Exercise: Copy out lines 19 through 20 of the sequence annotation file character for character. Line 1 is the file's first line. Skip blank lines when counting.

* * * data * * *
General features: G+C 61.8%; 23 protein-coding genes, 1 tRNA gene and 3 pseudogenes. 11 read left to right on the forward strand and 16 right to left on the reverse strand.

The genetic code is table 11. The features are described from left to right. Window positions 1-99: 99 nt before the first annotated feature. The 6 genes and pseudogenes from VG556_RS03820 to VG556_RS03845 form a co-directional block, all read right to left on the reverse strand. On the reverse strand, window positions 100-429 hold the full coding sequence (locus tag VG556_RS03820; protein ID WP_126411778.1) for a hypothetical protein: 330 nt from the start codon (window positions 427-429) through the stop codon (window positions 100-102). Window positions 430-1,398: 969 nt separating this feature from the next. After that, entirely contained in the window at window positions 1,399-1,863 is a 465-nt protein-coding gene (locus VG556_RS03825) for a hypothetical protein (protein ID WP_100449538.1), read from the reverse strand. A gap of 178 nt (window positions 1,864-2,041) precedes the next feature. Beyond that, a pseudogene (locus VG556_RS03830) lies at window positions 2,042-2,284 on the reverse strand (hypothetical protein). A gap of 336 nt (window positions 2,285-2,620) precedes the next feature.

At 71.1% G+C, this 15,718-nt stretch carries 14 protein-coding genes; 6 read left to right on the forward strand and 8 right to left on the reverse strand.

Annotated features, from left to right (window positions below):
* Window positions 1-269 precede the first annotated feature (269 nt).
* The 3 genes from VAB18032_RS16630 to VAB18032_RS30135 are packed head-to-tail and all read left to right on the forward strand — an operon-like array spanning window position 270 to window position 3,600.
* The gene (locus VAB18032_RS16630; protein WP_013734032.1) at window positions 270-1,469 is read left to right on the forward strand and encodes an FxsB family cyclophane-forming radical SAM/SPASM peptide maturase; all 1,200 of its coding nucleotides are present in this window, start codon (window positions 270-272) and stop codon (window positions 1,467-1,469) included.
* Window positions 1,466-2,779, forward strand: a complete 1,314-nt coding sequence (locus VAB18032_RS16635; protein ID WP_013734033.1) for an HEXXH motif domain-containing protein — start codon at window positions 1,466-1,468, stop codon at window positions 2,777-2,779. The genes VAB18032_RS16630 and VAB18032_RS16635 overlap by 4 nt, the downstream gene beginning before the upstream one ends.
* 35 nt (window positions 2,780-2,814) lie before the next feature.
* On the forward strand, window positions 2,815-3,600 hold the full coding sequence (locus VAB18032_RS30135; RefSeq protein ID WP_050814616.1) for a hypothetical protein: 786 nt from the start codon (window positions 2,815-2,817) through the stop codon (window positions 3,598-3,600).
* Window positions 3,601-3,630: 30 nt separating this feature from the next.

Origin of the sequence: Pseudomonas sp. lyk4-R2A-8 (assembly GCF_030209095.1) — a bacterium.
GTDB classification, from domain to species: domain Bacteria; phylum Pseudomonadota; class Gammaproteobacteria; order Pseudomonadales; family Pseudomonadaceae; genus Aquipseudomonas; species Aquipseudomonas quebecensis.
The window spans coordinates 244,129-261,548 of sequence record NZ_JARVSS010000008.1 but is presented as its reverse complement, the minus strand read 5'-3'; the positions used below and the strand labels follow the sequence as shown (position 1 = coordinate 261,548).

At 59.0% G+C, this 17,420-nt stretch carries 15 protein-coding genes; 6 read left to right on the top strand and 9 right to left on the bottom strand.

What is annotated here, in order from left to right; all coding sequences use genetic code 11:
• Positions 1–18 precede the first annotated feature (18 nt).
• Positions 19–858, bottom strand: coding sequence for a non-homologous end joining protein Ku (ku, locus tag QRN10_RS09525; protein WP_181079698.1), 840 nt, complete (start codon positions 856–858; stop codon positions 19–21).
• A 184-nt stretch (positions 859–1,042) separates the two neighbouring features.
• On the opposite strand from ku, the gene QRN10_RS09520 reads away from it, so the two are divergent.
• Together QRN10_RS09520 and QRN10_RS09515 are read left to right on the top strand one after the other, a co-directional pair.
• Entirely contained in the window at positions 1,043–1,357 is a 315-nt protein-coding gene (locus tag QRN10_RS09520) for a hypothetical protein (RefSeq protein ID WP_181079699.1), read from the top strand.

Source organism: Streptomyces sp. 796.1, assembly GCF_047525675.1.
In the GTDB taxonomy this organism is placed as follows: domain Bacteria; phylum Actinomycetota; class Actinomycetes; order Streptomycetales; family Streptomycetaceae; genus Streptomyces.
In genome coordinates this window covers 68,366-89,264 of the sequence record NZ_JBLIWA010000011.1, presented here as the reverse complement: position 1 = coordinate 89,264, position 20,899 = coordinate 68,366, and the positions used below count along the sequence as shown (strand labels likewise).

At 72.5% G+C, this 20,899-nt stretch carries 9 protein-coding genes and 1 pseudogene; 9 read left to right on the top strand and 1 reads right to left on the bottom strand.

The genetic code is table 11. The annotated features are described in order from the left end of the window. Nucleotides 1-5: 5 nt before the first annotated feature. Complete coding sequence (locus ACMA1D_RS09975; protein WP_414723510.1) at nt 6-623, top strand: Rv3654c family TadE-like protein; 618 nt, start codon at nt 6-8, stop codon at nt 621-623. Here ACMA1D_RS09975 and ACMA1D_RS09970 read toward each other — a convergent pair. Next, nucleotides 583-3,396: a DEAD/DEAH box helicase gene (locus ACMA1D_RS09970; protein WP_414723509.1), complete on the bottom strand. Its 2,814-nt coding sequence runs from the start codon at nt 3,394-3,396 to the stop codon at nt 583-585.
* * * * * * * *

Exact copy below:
• A 184-nt stretch (positions 859–1,042) separates the two neighbouring features.
• On the opposite strand from ku, the gene QRN10_RS09520 reads away from it, so the two are divergent.